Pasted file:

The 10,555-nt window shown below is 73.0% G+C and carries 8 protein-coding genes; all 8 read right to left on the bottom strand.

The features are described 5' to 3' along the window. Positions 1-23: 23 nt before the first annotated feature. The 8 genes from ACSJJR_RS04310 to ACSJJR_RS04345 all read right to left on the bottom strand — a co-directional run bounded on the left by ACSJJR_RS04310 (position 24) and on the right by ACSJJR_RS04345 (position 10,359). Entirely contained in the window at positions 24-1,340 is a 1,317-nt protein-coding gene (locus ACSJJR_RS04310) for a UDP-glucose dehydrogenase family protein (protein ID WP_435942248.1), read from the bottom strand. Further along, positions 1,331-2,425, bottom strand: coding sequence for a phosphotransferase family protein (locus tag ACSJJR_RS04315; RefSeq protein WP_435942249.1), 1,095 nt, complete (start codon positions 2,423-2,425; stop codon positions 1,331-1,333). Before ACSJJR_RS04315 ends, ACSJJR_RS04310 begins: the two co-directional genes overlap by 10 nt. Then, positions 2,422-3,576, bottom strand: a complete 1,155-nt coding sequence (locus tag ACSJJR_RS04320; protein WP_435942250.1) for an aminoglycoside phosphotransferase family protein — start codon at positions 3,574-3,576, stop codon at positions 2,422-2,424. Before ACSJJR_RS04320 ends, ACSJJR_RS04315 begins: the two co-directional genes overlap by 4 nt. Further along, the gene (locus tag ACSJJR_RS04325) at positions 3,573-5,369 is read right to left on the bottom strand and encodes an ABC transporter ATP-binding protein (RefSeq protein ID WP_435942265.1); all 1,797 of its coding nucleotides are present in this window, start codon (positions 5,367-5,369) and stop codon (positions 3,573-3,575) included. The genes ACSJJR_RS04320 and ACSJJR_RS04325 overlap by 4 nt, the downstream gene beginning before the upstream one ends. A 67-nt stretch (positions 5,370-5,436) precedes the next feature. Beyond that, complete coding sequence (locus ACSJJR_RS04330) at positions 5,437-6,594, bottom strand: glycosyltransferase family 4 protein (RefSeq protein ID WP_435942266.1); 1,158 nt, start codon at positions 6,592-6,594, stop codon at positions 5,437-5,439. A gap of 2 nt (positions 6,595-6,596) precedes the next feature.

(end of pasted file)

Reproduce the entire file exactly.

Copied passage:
The 10,555-nt window shown below is 73.0% G+C and carries 8 protein-coding genes; all 8 read right to left on the bottom strand.

The features are described 5' to 3' along the window. Positions 1-23: 23 nt before the first annotated feature. The 8 genes from ACSJJR_RS04310 to ACSJJR_RS04345 all read right to left on the bottom strand — a co-directional run bounded on the left by ACSJJR_RS04310 (position 24) and on the right by ACSJJR_RS04345 (position 10,359). Entirely contained in the window at positions 24-1,340 is a 1,317-nt protein-coding gene (locus ACSJJR_RS04310) for a UDP-glucose dehydrogenase family protein (protein ID WP_435942248.1), read from the bottom strand. Further along, positions 1,331-2,425, bottom strand: coding sequence for a phosphotransferase family protein (locus tag ACSJJR_RS04315; RefSeq protein WP_435942249.1), 1,095 nt, complete (start codon positions 2,423-2,425; stop codon positions 1,331-1,333). Before ACSJJR_RS04315 ends, ACSJJR_RS04310 begins: the two co-directional genes overlap by 10 nt. Then, positions 2,422-3,576, bottom strand: a complete 1,155-nt coding sequence (locus tag ACSJJR_RS04320; protein WP_435942250.1) for an aminoglycoside phosphotransferase family protein — start codon at positions 3,574-3,576, stop codon at positions 2,422-2,424. Before ACSJJR_RS04320 ends, ACSJJR_RS04315 begins: the two co-directional genes overlap by 4 nt. Further along, the gene (locus tag ACSJJR_RS04325) at positions 3,573-5,369 is read right to left on the bottom strand and encodes an ABC transporter ATP-binding protein (RefSeq protein ID WP_435942265.1); all 1,797 of its coding nucleotides are present in this window, start codon (positions 5,367-5,369) and stop codon (positions 3,573-3,575) included. The genes ACSJJR_RS04320 and ACSJJR_RS04325 overlap by 4 nt, the downstream gene beginning before the upstream one ends. A 67-nt stretch (positions 5,370-5,436) precedes the next feature. Beyond that, complete coding sequence (locus ACSJJR_RS04330) at positions 5,437-6,594, bottom strand: glycosyltransferase family 4 protein (RefSeq protein ID WP_435942266.1); 1,158 nt, start codon at positions 6,592-6,594, stop codon at positions 5,437-5,439. A gap of 2 nt (positions 6,595-6,596) precedes the next feature.